It’s been just over a week since Observer published my article discussing the possibility of Nigel Farage being appointed U.K. ambassador to Washington. After a weekend of talk on social media, last Monday night Trump tweeted:
It’s fair to say the president-elect’s comments sent London’s political elite into a tailspin.
“There is no vacancy,” said Prime Minister Theresa May’s press secretary. “We already have an excellent ambassador to the U.S.” Successive government ministers then took to the airwaves to confirm that even if there were a position, it wouldn’t go to the Brexit architect anyway.
The top brass insists they want to stick with Sir Kim Darroch, a nice man who has built no real relationship with the new administration—not least because it’s clear his diplomats failed to see the Trump win coming (or indeed make any plans in case it did).
At the same time, The Daily Mail claimed Trump was not merely being indiscrete on Twitter but instead was running a “war game” with the British elite. The paper’s political editor at large Isabel Oakeshott said, “The ploy was analyzed at length, and the note only sent after consideration of all possible tactics and the likely response.”
So where does this leave the British diplomatic mission to the U.K.’s most important ally? The answer is simple: The Trump tweet is evidence that while he may be pro-British, he has no time at all for the British political establishment.
The new administration sees the Tea Party and U.K. Independence Party as two sides of the same political coin, and Farage agrees with them.
In his speech at the Brexit victory party on Wednesday, Farage was clear that Brexit and Trump were part of the same movement, and he predicted that those who were angry about how 2016 had gone faced worse news in 2017. (Incidentally, he arrived at the event holding a tray of Ferrero Rocher, widely joked about as the favored chocolates of ambassadors.)
May does have a trick up her sleeve in the guise of a meeting between Trump and the queen. Initially, this was to take the form of a visit to Windsor, but in recent days it’s transformed into the offer of a full state visit. That would involve two state banquets, one at Buckingham Palace with the queen and another at London Guildhall with the lord mayor.
The state visit is a clear demonstration that London is upping the ante in the battle to outdo Farage.
It is true that few world leaders can resist British Royal pageantry, and I am sure the State Department will accept the offer when it is formally made after inauguration. The second face-to-face meeting between Farage and Trump is now just days away, while the first prime ministerial visit will take months, and the state visit will be summer 2017.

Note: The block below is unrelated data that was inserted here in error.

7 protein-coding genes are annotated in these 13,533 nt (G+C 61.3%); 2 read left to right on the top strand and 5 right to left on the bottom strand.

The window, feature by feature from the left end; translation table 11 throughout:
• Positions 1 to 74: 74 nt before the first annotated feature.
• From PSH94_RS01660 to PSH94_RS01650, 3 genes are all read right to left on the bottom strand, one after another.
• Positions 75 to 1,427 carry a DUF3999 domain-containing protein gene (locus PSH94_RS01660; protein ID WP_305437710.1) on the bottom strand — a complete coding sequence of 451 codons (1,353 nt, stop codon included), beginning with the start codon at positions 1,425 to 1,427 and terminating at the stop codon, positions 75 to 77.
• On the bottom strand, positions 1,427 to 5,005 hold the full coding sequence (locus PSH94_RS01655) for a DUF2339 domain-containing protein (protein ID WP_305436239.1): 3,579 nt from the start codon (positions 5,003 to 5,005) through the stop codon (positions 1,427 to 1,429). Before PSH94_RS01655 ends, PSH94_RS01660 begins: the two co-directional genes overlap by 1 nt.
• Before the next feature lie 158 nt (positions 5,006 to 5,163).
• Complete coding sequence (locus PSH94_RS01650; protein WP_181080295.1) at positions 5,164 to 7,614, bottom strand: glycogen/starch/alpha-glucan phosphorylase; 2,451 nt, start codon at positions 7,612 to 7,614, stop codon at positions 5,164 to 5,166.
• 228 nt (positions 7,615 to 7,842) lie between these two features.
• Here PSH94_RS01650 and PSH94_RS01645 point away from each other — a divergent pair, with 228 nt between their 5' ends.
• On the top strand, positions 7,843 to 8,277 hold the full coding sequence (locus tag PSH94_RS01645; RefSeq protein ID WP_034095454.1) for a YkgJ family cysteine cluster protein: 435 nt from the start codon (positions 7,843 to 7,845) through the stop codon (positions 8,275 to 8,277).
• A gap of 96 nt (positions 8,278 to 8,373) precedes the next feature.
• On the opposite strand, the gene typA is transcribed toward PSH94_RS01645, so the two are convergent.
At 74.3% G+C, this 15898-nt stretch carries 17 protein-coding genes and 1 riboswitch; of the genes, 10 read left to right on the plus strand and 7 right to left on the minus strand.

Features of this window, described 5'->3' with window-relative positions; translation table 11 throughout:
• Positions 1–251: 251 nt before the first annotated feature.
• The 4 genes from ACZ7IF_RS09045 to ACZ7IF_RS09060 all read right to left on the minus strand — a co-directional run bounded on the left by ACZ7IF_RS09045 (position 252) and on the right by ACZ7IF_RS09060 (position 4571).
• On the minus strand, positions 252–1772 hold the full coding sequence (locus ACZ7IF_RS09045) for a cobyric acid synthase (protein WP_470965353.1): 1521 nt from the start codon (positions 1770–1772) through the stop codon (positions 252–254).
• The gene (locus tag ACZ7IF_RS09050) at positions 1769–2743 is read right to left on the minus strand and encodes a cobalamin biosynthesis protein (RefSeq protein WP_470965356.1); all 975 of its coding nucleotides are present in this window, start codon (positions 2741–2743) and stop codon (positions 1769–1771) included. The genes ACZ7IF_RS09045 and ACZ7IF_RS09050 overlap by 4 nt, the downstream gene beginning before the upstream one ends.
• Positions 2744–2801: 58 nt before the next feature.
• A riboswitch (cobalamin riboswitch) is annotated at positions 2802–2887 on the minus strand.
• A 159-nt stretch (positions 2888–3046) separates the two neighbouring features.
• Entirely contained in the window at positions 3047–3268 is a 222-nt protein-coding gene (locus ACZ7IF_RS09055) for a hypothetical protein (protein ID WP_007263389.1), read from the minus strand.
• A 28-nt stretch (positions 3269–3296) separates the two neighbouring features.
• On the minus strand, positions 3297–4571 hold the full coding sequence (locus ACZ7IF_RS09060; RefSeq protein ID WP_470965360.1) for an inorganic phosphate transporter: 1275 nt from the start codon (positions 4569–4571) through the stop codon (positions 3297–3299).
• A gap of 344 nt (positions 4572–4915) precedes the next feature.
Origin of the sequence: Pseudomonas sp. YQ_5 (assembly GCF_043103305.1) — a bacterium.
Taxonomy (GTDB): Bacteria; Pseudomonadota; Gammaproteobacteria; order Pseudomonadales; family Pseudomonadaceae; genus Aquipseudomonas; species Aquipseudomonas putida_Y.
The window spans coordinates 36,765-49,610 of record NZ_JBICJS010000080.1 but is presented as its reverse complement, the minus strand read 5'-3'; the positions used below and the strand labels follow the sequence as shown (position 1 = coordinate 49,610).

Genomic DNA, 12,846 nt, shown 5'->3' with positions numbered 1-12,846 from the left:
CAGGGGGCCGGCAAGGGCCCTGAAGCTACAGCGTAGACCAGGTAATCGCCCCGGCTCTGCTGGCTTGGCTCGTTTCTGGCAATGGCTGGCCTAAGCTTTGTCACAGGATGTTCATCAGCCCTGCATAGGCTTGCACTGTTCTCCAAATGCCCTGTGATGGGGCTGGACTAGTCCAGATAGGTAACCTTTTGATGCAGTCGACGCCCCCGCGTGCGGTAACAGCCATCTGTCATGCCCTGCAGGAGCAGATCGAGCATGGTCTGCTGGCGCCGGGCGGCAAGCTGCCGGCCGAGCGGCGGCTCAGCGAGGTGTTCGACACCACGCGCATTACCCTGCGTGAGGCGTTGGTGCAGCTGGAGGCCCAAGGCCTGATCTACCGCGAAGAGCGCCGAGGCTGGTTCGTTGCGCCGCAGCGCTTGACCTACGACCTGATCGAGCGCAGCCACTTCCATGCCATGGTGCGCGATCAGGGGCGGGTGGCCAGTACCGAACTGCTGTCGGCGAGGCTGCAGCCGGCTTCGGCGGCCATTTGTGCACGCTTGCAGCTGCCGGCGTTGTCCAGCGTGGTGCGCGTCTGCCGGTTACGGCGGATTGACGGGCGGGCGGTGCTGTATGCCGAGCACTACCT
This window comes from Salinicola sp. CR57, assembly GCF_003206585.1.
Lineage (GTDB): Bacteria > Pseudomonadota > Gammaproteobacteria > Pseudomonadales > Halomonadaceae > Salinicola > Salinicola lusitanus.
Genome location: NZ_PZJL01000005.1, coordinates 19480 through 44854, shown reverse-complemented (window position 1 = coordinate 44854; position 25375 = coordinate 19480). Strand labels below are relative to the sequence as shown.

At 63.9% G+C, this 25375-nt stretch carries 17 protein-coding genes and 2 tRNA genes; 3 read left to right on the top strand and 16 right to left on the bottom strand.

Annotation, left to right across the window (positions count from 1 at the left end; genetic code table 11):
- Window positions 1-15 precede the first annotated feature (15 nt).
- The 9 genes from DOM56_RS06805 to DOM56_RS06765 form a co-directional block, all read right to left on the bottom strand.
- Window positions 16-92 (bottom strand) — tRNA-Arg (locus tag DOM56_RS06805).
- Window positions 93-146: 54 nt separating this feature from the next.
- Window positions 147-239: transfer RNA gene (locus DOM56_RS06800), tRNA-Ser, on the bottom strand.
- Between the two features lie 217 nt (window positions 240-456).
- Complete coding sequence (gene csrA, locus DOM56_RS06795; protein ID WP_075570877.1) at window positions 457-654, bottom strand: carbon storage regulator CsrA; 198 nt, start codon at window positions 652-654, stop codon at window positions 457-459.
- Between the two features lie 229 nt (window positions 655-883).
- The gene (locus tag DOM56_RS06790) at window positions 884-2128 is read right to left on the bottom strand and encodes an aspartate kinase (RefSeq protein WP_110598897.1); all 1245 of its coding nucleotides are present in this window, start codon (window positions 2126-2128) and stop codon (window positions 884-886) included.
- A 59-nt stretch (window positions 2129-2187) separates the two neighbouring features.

So we are essentially back where we started; the U.K. establishment has not grasped how the world has changed. Farage could negotiate the new North Atlantic Free Trade Area with relative ease. The only reason London is blocking him is pride and arrogance.
But consider one thing: When Farage is back in America, what will he be discussing with the transition team? I suggest it won’t be the weather, or next season’s football. It is bound to be how to take forward the “special relationship” between the U.S. and the U.K. in a post-Brexit world.
The truth of this is Farage is the U.K.’s top man in America, whether allies of Sir Kim Darroch accept it or not. He’s already making plans and forging relationships—it’s just that the London elite has no idea what they are.
The old guard does not have a seat at the table unless they borrow Farage’s, and when they put their own table together in the form of the state visit, some of the City of London think Aldermen will elbow Farage in anyway.
Surely, any world leader would be deemed mad to put party politics above relationships with the U.S. This is what Theresa May plans to do, but it remains to be seen how long the Farage boycott can last.
Disclosure: Donald Trump is the father-in-law of Jared Kushner, the publisher of Observer Media.
Andre Walker is a lobby correspondent covering the work of the British Parliament and prime minister. Before studying journalism at the University of London he worked as a political staffer for 15 years. You can follow him on Twitter @andrejpwalker